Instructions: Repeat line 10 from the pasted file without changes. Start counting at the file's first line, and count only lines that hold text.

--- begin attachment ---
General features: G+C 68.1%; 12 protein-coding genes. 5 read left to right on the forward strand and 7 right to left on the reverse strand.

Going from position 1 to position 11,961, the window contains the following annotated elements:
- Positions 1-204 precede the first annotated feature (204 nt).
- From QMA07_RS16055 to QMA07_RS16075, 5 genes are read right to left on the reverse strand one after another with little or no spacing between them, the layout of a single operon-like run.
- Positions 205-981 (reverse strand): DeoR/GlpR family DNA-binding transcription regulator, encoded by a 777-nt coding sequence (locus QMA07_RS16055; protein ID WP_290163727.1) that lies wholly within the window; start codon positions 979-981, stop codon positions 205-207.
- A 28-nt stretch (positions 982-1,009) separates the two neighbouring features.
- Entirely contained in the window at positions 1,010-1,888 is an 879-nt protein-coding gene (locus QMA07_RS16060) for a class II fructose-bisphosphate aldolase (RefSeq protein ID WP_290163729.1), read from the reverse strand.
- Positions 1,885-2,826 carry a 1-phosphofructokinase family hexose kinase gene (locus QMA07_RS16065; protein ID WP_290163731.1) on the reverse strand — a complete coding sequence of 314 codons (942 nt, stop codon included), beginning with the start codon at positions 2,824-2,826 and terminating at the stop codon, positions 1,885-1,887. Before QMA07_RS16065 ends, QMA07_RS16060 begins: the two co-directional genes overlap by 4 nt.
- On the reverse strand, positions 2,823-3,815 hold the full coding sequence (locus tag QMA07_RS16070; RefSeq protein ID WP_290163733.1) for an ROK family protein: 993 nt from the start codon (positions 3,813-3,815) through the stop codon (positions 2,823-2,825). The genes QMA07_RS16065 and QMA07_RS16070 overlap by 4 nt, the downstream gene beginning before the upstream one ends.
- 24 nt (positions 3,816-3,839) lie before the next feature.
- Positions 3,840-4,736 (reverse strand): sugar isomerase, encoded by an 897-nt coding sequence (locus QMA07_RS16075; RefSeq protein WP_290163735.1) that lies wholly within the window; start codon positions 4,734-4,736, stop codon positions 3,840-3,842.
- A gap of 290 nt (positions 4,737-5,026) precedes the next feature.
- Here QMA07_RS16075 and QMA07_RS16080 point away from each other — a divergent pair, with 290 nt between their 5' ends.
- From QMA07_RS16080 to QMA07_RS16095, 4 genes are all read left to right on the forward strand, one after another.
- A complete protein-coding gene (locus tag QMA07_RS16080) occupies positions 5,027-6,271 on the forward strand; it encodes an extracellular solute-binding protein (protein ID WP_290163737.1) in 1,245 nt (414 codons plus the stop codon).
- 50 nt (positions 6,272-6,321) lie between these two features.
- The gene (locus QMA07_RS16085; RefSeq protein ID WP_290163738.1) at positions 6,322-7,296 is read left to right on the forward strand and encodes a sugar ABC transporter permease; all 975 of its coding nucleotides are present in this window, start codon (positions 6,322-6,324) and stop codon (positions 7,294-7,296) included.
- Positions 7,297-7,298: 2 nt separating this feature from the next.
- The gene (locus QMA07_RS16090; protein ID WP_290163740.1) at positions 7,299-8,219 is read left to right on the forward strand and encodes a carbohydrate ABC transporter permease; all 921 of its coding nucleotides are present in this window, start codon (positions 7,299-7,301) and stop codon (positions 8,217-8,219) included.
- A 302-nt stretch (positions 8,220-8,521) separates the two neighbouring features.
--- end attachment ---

- 24 nt (positions 3,816-3,839) lie before the next feature.